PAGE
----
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I believe that running the Social Security idea right after the '04 elections was a mistake. I should have argued for immigration reform. And the reason why is, is that you know, one of the lessons I learned as governor of Texas, by the way, is legislative branches tend to be risk-adverse. In other words, sometimes legislatures have the tendency to ask, why should I take on a hard task when a crisis is not imminent? And the crisis was not imminent for Social Security as far as many members of Congress was concerned.
As an aside, one thing I proved is that you can actually campaign on the issue and get elected. In other words, I don't believe talking about Social Security is the third rail of American politics. I, matter of fact, think that in the future, not talking about how you intend to fix Social Security is going to be the third rail of American politics.
This is sort of fascinating on a few different levels. First: that Bush somehow thinks immigration reform would have been less contentious than Social Security. In what universe? He may not read blogs, but surely he and Karl Rove were at least dimly aware of what Rush Limbaugh and the dittoheads all thought about this? Is he really this out of touch with the base of his own party? Or does he just not want to admit to himself what that base is really motivated by?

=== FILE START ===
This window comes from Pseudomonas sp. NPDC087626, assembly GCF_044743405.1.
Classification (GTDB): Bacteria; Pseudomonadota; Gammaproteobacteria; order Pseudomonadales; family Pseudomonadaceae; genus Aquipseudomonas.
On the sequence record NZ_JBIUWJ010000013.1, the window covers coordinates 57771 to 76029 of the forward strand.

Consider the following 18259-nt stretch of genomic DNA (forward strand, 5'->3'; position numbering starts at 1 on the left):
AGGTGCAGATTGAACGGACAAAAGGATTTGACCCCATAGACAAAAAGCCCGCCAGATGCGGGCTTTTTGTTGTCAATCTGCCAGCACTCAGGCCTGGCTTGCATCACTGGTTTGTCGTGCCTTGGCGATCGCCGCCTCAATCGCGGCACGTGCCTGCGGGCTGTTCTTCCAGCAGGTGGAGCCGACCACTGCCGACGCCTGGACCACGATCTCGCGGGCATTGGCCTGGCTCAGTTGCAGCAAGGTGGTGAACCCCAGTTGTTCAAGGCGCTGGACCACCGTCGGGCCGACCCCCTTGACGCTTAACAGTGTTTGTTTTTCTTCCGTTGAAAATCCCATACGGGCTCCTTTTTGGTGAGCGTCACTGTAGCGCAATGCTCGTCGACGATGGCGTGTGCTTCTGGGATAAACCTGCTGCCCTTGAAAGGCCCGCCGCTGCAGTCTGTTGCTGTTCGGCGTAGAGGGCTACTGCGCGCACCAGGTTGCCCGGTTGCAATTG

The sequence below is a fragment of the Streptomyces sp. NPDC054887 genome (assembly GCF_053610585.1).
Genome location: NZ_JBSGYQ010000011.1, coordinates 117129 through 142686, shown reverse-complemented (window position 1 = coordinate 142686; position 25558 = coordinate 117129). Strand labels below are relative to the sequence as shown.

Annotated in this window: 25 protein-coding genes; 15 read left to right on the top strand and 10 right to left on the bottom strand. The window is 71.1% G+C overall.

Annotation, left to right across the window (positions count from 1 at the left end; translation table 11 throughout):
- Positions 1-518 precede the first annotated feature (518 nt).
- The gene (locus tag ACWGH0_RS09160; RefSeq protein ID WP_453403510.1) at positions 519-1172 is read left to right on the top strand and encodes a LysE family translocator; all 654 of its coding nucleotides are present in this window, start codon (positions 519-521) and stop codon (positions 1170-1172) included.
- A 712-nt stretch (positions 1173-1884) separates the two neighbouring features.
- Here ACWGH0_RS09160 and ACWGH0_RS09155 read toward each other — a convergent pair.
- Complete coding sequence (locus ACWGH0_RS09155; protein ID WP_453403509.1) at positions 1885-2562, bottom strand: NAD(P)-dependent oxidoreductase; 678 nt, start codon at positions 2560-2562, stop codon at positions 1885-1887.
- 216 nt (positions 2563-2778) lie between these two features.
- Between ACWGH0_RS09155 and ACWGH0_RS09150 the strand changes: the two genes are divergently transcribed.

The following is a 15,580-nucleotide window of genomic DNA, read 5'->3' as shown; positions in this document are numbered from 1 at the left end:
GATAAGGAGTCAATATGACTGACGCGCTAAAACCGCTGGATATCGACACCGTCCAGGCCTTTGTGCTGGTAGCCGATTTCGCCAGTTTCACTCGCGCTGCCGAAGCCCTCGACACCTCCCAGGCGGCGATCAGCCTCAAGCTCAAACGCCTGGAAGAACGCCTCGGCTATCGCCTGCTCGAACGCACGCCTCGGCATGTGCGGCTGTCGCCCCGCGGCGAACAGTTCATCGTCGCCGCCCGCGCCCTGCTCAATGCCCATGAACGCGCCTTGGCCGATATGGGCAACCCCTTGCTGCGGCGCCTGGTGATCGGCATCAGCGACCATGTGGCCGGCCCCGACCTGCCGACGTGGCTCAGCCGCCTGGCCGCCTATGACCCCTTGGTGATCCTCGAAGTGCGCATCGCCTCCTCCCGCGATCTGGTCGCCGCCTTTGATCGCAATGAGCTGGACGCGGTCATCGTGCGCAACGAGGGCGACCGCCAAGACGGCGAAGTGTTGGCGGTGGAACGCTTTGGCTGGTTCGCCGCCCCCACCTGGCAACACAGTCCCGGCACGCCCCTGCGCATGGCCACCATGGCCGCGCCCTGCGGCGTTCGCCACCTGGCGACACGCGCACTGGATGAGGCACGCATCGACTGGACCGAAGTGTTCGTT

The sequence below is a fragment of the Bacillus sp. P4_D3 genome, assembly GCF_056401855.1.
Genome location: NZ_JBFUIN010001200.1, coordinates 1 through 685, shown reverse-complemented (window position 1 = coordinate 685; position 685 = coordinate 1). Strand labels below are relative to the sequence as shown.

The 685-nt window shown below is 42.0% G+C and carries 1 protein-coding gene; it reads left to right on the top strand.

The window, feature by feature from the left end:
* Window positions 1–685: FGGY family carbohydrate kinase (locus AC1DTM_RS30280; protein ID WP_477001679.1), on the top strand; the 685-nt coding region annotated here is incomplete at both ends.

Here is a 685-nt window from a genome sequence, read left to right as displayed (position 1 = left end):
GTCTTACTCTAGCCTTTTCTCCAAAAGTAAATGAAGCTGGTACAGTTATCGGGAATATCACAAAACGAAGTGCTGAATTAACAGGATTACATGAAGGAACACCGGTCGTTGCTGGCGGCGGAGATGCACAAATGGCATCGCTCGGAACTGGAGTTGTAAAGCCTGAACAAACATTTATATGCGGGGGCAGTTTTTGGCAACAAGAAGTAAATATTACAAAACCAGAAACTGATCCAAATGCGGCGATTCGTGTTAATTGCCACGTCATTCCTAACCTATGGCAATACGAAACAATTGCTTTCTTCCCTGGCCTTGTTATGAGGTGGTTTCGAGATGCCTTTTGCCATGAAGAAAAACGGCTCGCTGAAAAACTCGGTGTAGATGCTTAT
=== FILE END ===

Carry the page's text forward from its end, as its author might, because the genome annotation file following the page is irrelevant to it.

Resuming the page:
Second: that he thinks he campaigned on the issue of Social Security reform. But in fact he barely mentioned it. One of the very reasons his proposal flopped (though certainly not the biggest reason) is that it came out of the blue. He spent most of the 2004 campaign talking about national security and tax cuts and whatnot, and then as soon as he won he suddenly announced that a massive Social Security overhaul was at the top of his agenda. If he had campaigned on it, he either would have learned quickly what a loser his privatization plan was or else ginned up some support for it. But he didn't.
Third: Bush is still a political animal. His motivation for immigration reform was to lure Hispanics into the GOP fold, as he had successfully done in Texas, and his failure to do that still resonates with him as one of his biggest mistakes. He continues to find it hard to fess up to any kind of real policy errors (cf. Katrina during the same press conference), but he's far more open to taking blame for failures in electoral strategy, which is sort of the game-playing side of being president and head of the party. In the end, apart from his tireless infatuation with being a "war president," I think that's always been the part of the job that animated him more than any other.